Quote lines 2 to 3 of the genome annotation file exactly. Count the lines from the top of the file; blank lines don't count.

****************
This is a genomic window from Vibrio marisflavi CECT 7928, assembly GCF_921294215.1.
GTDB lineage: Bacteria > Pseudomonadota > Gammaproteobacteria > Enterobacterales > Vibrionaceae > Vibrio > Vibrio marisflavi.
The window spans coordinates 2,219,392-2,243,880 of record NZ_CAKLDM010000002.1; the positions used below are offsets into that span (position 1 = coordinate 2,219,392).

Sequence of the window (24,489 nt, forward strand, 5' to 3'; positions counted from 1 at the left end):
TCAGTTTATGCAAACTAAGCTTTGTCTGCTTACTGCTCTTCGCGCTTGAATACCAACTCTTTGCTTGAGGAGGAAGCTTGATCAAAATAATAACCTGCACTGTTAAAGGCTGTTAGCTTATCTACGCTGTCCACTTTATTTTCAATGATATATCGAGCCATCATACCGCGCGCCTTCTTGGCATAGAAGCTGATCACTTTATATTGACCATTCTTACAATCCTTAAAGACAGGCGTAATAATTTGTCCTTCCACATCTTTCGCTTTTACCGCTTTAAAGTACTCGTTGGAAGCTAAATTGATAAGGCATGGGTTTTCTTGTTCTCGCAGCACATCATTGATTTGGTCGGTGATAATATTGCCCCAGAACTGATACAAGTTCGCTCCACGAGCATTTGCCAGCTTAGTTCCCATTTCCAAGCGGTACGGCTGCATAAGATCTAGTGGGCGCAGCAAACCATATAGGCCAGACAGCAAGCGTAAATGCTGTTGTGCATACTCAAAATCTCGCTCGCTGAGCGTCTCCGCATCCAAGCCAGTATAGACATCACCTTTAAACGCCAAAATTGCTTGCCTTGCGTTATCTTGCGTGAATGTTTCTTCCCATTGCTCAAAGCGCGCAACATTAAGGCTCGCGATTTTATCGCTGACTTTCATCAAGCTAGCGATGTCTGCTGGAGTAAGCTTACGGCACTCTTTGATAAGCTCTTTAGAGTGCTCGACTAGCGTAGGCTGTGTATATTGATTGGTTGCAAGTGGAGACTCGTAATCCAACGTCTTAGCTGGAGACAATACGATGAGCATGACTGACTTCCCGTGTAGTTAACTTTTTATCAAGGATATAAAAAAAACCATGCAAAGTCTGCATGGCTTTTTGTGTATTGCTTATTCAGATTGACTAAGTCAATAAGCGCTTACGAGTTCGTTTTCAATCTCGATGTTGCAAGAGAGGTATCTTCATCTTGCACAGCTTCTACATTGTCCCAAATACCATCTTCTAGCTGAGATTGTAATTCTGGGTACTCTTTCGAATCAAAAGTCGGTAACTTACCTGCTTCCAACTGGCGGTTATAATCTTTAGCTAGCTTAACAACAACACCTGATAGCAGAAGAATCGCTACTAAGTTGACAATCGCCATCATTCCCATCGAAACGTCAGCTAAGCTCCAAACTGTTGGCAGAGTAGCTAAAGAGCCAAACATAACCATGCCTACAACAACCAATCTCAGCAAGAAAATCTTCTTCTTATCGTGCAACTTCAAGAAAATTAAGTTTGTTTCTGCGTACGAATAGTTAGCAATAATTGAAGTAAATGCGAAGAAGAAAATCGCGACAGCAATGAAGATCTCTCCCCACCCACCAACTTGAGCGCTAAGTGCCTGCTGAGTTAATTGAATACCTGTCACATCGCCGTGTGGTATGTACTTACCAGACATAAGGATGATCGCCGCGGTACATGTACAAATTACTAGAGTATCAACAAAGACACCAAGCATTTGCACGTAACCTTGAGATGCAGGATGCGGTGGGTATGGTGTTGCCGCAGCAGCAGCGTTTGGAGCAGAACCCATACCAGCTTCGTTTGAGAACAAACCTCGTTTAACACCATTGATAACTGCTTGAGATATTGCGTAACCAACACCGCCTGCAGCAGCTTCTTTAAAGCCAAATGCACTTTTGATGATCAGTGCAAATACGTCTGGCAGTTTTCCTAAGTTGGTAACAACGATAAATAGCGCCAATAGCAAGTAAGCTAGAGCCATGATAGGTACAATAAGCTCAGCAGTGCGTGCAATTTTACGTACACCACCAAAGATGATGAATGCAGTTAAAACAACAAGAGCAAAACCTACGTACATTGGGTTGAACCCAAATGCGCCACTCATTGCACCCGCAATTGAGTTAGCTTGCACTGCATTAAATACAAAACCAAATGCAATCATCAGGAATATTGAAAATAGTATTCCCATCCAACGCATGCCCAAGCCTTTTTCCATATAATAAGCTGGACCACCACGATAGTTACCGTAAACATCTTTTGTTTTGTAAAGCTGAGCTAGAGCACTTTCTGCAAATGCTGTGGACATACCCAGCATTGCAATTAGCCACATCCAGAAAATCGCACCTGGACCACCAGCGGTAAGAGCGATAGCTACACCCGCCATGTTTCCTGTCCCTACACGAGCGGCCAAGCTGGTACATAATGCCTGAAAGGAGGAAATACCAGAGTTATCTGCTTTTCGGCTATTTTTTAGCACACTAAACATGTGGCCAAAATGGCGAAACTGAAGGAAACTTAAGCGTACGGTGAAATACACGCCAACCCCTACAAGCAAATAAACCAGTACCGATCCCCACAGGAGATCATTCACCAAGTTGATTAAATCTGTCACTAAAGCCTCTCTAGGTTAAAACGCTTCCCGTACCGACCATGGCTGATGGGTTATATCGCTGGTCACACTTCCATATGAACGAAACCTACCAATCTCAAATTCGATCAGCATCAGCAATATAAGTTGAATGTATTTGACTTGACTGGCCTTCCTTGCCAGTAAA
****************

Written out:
GTDB lineage: Bacteria > Pseudomonadota > Gammaproteobacteria > Enterobacterales > Vibrionaceae > Vibrio > Vibrio marisflavi.
The window spans coordinates 2,219,392-2,243,880 of record NZ_CAKLDM010000002.1; the positions used below are offsets into that span (position 1 = coordinate 2,219,392).